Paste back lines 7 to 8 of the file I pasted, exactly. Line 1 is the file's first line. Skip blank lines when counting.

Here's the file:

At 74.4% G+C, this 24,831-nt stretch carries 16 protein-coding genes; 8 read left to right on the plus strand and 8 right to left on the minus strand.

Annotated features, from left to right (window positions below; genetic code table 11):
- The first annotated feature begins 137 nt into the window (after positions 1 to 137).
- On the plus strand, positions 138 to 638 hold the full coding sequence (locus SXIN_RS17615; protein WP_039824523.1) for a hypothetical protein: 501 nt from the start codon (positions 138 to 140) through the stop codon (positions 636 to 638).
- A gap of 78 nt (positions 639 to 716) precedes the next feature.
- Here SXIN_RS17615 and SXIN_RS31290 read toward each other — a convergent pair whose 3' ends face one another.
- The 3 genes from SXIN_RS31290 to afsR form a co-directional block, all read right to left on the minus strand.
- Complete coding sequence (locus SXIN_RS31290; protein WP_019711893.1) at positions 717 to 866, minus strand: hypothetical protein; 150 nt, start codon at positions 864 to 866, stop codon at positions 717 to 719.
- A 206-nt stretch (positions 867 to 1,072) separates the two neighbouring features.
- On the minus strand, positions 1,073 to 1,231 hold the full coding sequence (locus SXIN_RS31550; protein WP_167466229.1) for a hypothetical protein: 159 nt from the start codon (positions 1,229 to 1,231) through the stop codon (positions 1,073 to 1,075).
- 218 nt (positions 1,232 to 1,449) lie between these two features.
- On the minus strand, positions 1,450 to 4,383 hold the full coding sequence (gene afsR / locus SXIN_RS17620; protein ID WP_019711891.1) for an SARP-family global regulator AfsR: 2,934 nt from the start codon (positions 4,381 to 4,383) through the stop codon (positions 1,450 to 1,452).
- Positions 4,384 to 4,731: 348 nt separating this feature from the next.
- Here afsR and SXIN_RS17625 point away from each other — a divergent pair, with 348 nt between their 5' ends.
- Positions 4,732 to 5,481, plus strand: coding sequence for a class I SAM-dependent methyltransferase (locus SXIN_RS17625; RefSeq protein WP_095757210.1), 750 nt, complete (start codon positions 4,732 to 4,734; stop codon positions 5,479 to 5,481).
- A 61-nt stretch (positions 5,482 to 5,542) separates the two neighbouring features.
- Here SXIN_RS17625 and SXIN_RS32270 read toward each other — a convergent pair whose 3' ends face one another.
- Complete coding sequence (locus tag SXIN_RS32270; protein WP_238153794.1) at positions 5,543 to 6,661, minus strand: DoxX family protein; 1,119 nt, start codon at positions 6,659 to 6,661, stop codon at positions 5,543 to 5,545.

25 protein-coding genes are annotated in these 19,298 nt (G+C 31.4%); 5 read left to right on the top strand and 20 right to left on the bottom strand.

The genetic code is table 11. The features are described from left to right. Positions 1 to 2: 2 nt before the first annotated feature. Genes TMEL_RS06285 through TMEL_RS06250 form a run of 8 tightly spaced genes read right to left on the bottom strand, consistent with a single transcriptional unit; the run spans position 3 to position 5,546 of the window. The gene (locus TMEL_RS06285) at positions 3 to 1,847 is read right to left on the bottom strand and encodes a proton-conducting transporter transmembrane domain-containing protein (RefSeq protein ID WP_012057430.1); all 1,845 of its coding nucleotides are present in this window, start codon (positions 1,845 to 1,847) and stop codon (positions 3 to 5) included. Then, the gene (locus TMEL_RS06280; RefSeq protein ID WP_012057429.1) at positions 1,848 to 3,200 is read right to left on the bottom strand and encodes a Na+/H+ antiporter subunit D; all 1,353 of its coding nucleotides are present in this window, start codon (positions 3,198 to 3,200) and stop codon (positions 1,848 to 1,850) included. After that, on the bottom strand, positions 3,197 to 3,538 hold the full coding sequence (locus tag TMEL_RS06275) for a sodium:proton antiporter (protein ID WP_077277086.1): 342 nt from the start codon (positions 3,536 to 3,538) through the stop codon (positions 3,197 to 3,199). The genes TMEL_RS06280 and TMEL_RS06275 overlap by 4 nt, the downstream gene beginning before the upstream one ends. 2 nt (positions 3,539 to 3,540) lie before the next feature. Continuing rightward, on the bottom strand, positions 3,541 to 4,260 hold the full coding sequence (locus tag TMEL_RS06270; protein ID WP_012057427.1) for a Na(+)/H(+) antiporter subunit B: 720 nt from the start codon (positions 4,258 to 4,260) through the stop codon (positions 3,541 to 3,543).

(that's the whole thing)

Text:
- The 3 genes from SXIN_RS31290 to afsR form a co-directional block, all read right to left on the minus strand.
- Complete coding sequence (locus SXIN_RS31290; protein WP_019711893.1) at positions 717 to 866, minus strand: hypothetical protein; 150 nt, start codon at positions 864 to 866, stop codon at positions 717 to 719.